U.S. News and World Report reported that a drug derived from magnolia trees appears to be able to prevent blood clots. This came from a phase 2 study conducted by researchers at the Duke Clinical Research Institute.
In this particular study, the trial included 1,030 people. They are aged 45 years or older and are scheduled to undergo either percutaneous coronary intervention (PCI) or angiography and then PCI.
PCI is a procedure to clear clogged arteries and keep them open with stents. “People having PCI are usually prescribed drugs, such as aspirin or clopidogrel, to prevent potentially dangerous blood clots.”
In this study, participants were randomly assigned to receive one of three doses of this new drug (SCH 530348) or to receive a placebo. “Aspirin and clopidogrel were not prescribed as part of the study but were allowed, and 95 percent of people in the study took both drugs.”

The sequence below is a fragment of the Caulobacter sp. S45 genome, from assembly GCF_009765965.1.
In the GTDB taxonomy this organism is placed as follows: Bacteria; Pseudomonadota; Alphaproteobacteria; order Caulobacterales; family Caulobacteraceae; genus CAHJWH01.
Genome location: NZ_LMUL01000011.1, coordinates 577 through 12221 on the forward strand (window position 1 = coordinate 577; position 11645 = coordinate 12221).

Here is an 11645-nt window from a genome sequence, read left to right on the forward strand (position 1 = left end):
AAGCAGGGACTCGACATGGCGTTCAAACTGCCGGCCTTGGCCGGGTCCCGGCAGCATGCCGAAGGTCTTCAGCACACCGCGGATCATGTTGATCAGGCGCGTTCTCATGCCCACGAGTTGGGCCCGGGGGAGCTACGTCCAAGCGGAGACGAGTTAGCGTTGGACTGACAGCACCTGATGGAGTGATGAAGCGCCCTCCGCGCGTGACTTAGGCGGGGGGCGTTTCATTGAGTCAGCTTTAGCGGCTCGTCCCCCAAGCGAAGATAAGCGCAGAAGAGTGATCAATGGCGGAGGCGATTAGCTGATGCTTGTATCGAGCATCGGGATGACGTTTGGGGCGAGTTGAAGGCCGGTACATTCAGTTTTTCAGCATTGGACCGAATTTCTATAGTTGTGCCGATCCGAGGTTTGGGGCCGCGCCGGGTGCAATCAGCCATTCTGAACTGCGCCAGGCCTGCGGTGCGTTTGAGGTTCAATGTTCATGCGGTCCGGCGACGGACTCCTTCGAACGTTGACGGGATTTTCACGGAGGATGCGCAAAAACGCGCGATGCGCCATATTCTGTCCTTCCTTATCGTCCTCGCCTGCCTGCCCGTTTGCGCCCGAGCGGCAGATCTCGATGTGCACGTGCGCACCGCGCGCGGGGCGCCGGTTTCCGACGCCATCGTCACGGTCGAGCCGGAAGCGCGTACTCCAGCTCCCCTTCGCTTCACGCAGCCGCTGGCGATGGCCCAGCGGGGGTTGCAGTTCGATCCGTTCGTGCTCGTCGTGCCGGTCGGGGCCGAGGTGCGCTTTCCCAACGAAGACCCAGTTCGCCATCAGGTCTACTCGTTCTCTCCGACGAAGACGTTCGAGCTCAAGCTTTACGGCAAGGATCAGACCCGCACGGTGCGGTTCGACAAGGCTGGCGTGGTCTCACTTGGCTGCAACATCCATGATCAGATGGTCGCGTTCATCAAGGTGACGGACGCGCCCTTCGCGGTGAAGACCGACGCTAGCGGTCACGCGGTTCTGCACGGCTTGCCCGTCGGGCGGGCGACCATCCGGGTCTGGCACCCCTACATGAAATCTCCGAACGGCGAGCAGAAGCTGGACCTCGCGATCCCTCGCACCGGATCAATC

The results: the new drug generally was tolerable at all levels of dosage and did not increase bleeding. However, bleeding did occur in two percent of the 129 people who took 10 mg, in three percent of those who took 20 mg, in four percent of those who took 40 mg and in three percent of the placebo group.
The Lancet published the findings online on March 14th. This study was funded by Schering-Plough.
SCH 530348 appears to “uncouple two important functions of thrombin in the formation of blood clots” and it may “offer a better way to control bleeding and blot clot formation during PCI.”
Phase 3 of the study is now underway with this new drug.